A long time ago, in between new episodes of Yo! MTV Raps and the movie news show, The Big Picture, I remember watching the latest episode of MTV's The Week In Rock. One of the show's interviewees was sitting in a hot tub. At one point, he popped out of the hot tub, did the knuckle-shuffle motion over his speedo adorned area while talking about sleazy old dudes wanting to screw young girls, then plopped back into the tub.
At the time, the scene and its interviewee, a recently sober Iggy Pop, seemed to encapsulate current rock n roll music: crass, oddly cool, and vaguely political. At least that's what it seemed like at the time. Aside from that interview, knowledge of Iggy and The Stooges was limited. More than anything, I knew only of Iggy Pop thanks to his work popping up in movies.
I knew him from his brief role as Salvatore Jenko in Jarmusch's Dead Man. I knew of him as Rat Face from Tank Girl. I knew of him as Angry Bob from the slummy dystopian horror film Hardware. When it came to musical output, I knew he did that song "Lust For Life" thanks to Danny Boyle's heroin funfest, Trainspotting. I even have Iggy Pop's solo album, Brick By Brick and the Iggy Pop starter set, Nude & Rude: The Best of Iggy Pop. When it came to the band itself, The Stooges, I only knew tidbits.
Gimme Danger's prelude begins with Iggy (i.e. James Osterberg, Jr.) sitting in a laundry room prepping for an interview before hurtling into concert footage. During a live performance of "TV Eye" before a screaming audience, our frontman flings himself into the crowd. Nowadays, this kind of behavior seems par for the course but there was a time when "the kids" weren't used to this sort of thing. Branded as bizarre, tasteless, sub-literate, and physically abusive [by critics], the band's reputation led to many shows that devolved into chaos until eventually the group, as Pop said, had "a sputtering demise."
From this prelude, we are introduced to the lives of the members pre-Stooges, all the way to their ascent.
A borderline fanboy himself, Jarmusch's fire for his subject is palpable. Intercutting talking head footage with photos, archived performances, old educational film snippets and surreal James Kerr animation, the documentary scoops the viewer up in its story. Yes, the film follows the whole rags-to-riches-to-rags-to-redemption type of narrative that is very familiar to anyone who has watched a Behind the Music or two.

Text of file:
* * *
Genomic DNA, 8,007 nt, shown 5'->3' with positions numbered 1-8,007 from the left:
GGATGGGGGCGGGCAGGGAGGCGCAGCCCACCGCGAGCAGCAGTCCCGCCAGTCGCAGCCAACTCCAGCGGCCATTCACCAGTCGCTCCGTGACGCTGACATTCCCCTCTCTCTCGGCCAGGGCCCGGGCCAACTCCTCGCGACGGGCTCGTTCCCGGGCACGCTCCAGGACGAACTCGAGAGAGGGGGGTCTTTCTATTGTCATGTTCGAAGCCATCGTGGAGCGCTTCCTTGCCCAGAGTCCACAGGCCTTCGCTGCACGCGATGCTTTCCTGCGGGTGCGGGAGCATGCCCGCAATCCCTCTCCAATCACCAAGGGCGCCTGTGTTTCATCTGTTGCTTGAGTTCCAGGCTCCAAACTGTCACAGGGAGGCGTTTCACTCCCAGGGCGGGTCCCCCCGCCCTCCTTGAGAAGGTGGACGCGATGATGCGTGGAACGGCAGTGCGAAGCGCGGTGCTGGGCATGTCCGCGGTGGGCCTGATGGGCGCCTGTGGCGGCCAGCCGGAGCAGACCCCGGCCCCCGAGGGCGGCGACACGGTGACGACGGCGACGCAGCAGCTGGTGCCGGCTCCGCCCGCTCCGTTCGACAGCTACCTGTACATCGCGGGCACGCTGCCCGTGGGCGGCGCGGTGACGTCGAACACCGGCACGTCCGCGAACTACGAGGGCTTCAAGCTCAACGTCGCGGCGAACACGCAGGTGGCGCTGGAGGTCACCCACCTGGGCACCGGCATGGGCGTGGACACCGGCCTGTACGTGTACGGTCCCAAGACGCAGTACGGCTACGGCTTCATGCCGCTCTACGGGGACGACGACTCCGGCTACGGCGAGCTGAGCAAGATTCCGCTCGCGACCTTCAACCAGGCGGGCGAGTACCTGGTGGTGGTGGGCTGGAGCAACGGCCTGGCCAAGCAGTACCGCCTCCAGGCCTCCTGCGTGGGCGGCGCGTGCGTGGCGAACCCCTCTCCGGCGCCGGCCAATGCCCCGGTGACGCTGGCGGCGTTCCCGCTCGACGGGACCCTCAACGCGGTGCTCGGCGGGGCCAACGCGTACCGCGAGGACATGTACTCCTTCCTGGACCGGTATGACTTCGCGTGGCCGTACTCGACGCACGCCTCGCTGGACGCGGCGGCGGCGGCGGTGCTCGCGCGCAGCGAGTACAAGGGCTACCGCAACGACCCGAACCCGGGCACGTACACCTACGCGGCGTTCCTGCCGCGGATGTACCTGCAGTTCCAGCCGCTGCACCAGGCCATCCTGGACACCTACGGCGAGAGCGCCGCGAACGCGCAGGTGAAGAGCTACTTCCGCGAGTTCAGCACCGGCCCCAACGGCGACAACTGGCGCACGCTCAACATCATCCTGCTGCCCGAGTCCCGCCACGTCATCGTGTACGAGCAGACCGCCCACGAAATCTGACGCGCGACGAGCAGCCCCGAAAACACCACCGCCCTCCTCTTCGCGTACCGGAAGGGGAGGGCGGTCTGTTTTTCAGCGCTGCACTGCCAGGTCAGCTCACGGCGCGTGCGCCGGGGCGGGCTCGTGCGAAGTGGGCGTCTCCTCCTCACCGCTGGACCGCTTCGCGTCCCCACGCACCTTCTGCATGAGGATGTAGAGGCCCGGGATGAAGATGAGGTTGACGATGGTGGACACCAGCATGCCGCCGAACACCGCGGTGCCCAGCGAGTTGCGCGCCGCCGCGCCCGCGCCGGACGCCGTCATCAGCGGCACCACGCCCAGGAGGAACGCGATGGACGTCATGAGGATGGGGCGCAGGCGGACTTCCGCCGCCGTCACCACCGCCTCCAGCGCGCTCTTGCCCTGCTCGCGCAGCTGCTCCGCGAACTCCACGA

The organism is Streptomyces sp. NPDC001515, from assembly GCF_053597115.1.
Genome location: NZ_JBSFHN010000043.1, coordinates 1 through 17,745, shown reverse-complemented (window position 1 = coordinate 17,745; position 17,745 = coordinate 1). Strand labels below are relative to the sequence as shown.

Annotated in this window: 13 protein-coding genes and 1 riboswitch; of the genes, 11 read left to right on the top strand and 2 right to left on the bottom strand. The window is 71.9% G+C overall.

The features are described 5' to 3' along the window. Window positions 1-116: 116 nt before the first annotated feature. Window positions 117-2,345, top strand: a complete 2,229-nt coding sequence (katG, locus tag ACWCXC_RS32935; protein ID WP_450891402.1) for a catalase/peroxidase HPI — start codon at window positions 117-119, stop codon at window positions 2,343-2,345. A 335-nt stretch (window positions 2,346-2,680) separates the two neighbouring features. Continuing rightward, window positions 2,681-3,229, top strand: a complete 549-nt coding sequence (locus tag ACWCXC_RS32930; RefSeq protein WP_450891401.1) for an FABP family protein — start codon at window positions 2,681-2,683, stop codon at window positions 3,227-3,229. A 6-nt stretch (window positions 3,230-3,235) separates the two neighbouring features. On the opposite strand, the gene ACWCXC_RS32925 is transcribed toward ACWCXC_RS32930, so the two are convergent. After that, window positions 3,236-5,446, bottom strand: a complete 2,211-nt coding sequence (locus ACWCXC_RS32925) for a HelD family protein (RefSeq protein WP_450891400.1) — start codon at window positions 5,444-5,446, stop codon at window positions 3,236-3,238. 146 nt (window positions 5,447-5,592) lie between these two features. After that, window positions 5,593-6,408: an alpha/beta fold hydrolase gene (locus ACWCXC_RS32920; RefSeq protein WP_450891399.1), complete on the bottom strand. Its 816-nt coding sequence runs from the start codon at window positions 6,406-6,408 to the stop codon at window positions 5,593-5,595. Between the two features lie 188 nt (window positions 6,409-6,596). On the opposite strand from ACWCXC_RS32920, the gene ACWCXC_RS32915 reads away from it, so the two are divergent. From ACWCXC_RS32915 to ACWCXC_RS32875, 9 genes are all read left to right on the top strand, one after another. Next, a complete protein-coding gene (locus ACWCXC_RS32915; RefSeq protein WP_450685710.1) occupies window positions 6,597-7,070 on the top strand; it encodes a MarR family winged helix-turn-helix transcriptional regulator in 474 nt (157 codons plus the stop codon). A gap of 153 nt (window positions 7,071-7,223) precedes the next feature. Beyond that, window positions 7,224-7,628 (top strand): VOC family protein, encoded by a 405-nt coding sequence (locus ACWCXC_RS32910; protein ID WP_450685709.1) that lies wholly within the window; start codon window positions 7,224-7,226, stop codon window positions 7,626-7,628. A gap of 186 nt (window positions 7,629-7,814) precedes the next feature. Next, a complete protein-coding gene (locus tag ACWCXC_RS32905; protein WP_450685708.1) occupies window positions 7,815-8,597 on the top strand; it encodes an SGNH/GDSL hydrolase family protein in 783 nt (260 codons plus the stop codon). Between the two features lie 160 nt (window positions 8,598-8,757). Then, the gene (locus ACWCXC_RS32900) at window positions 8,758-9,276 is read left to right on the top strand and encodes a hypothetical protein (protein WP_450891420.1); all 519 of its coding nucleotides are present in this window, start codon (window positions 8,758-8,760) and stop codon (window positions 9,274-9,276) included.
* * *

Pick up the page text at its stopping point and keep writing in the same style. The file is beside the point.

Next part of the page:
Most of those rock-docs, though, they don't have Iggy Pop throwing out grim, dry nuggets like: "I went to Detroit with a tab of mescaline and a shovel..." or, when explaining why he left the drummer's chair, "... I just got tired of looking at someone else's butt all the time." It also helps that a director of such engrossing, passionate films like Down By Law, Only Lovers Left Alive, and the Neil Young documentary, The Year Of The Horse is steering the viewer through The Stooges story.
Music nerds are a fickle group. In the end, it's great to see a documentary devoting a couple hours to artists they feel have been underrated in their contributions to the musical landscape but there's a pretty good chance the doc will leave out that thing about that one time they did that stuff that was such a big deal. Only there will Gimme Danger possibly be seen as a disappointment. For others, the film will be a pleasant, and possibly, informative diversion.
The testament to a good documentary is if you're able to find yourself engrossed by a topic you previously thought would be mundane at best. If you told me that one day I'd find myself engrossed by a film about a sushi chef, I'd likely give you a quizzical look. But there I was in the Terrace Theater, transfixed by the meditative vibe of David Gelb's Jiro Dreams Of Sushi. Even though I had just eaten a tub full of popcorn, I walked out of the film craving sushi, a dish I always had a lukewarm response to in the past.
A few hours after watching Jarmusch's documentary, I, a relatively ignorant newbie, wound up listening to The Stooges' third album, Raw Power. Ultimately, it feels like Gimme Danger accomplished its task.